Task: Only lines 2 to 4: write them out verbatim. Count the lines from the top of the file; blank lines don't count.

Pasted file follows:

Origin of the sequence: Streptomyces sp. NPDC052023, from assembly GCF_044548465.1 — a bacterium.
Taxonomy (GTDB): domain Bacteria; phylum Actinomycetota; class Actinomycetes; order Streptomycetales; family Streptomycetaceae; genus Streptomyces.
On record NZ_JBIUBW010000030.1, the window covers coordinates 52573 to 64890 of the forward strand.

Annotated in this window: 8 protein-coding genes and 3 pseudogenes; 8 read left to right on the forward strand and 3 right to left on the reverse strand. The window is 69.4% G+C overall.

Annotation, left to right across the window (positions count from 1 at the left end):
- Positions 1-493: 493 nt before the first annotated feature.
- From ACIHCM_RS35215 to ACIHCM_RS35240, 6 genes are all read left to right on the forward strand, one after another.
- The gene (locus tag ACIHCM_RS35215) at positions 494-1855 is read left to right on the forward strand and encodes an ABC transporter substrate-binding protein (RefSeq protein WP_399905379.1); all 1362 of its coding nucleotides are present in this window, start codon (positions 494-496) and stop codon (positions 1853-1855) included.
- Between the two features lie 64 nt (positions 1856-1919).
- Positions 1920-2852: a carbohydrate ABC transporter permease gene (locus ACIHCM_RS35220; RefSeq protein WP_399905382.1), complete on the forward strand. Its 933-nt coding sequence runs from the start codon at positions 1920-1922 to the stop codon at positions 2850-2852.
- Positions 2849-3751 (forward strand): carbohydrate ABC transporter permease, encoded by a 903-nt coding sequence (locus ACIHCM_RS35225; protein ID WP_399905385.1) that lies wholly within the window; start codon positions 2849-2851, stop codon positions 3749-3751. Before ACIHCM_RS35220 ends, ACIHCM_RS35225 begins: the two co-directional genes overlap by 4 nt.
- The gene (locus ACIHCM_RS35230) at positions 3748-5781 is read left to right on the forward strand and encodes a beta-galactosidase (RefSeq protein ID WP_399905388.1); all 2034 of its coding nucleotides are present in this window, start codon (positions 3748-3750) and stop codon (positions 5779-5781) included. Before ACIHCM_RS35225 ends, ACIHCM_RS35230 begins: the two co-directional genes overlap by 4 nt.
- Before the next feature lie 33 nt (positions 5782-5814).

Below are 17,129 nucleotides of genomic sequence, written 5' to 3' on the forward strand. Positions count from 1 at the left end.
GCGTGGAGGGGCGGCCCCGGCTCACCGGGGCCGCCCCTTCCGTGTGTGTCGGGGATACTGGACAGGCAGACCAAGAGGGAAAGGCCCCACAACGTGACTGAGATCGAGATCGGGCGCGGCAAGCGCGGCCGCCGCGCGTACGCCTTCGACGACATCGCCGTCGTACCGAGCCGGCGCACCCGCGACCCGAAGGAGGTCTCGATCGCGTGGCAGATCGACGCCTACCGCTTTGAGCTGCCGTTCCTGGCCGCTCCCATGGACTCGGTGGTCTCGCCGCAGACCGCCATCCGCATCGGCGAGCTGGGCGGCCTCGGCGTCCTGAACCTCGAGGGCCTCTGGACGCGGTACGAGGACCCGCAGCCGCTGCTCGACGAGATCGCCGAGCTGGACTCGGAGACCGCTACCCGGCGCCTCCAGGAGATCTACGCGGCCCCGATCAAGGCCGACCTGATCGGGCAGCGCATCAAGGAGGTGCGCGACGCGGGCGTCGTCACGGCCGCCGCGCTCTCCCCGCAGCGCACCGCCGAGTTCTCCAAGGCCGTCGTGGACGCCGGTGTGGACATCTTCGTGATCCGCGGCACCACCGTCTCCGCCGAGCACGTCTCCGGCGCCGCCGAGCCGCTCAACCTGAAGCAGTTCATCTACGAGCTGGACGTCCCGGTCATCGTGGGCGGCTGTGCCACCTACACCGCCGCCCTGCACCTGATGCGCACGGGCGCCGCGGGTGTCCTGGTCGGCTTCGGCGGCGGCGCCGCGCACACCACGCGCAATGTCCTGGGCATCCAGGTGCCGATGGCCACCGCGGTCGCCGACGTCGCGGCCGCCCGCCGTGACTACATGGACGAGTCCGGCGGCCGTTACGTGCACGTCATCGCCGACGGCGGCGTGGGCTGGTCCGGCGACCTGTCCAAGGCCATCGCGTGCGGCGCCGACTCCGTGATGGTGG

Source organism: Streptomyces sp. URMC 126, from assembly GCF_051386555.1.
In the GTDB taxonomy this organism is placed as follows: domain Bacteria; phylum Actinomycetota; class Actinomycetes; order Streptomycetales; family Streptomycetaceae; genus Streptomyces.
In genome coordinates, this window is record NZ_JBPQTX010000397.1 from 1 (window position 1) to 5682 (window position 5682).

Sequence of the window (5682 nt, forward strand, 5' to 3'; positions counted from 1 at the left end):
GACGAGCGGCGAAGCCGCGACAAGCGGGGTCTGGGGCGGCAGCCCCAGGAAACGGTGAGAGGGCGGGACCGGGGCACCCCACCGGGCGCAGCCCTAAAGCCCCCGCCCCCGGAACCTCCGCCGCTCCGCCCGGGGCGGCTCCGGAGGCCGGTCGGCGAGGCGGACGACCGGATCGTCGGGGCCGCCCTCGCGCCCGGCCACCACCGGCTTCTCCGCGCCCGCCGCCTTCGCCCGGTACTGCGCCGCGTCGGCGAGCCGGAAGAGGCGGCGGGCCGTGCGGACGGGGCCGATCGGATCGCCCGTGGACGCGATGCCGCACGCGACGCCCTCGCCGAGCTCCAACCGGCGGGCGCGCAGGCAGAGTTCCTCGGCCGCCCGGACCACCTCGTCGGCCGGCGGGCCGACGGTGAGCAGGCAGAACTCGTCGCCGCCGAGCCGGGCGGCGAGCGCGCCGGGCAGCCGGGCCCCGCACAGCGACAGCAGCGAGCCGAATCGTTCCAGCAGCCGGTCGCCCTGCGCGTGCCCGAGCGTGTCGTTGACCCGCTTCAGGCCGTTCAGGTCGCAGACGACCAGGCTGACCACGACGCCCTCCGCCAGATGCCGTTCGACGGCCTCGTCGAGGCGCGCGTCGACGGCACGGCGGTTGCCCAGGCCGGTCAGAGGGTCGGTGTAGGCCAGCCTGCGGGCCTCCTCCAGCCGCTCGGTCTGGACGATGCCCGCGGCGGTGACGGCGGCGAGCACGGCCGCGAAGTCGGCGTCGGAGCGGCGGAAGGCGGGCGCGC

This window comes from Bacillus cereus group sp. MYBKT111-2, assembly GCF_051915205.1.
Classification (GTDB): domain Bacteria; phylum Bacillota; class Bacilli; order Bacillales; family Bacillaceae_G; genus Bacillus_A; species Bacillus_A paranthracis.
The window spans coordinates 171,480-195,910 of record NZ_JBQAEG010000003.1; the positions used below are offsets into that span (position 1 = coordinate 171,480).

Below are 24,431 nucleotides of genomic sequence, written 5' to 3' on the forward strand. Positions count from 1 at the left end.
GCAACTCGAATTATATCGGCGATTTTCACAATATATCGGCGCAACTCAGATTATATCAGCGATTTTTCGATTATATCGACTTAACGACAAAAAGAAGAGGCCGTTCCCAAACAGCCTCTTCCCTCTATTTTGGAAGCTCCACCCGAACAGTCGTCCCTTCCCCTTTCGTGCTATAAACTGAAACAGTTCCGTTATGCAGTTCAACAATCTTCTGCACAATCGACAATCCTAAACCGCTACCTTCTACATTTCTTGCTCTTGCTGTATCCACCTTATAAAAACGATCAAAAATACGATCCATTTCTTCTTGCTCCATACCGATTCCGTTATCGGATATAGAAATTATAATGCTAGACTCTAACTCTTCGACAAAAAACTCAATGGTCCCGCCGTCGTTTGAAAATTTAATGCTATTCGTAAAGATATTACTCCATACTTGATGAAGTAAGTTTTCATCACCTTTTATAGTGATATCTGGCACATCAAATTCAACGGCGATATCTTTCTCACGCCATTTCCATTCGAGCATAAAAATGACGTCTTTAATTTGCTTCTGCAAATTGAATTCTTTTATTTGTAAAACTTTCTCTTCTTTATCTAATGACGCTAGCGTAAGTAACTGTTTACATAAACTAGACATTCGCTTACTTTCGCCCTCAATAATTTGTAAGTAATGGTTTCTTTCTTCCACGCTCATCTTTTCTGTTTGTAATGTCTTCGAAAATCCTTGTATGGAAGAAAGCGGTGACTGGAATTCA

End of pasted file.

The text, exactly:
Taxonomy (GTDB): domain Bacteria; phylum Actinomycetota; class Actinomycetes; order Streptomycetales; family Streptomycetaceae; genus Streptomyces.
On record NZ_JBIUBW010000030.1, the window covers coordinates 52573 to 64890 of the forward strand.

Annotated in this window: 8 protein-coding genes and 3 pseudogenes; 8 read left to right on the forward strand and 3 right to left on the reverse strand. The window is 69.4% G+C overall.